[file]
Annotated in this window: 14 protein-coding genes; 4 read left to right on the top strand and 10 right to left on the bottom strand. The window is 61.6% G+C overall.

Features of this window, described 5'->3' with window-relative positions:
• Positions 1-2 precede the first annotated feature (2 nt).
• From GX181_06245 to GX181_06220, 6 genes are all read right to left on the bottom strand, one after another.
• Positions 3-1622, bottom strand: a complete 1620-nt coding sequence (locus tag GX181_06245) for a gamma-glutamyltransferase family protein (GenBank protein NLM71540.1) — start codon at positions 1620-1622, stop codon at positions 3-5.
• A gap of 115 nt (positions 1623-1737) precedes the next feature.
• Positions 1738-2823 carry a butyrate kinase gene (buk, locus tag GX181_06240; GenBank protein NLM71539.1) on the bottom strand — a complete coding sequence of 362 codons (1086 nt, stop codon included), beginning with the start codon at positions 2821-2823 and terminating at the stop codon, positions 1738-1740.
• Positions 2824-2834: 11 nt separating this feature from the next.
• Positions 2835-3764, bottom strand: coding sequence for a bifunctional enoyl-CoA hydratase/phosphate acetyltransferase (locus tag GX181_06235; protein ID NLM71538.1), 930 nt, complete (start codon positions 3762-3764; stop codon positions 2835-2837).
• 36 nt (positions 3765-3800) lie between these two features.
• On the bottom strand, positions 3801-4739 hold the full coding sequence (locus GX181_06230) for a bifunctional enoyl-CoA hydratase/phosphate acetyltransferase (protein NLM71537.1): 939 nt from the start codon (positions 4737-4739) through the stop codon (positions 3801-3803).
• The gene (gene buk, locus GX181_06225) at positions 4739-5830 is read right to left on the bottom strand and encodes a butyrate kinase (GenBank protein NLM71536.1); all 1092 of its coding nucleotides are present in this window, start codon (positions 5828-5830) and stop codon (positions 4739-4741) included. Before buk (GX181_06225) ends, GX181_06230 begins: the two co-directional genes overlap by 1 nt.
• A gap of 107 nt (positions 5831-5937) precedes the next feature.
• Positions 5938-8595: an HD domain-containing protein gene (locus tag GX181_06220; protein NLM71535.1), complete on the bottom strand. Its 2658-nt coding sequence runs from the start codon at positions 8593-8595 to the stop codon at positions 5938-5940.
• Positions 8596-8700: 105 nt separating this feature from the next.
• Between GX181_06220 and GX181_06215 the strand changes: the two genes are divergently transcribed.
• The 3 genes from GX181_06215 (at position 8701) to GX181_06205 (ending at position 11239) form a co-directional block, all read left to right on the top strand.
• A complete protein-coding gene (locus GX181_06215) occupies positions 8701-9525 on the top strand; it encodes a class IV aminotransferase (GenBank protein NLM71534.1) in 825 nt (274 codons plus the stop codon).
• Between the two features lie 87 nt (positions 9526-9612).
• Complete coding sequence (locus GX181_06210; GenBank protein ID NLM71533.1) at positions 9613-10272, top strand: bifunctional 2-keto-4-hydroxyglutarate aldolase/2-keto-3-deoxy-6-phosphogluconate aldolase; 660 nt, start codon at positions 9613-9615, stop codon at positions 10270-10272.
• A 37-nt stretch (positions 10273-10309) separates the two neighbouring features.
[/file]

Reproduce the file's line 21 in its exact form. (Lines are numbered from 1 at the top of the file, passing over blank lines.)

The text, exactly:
• A 37-nt stretch (positions 10273-10309) separates the two neighbouring features.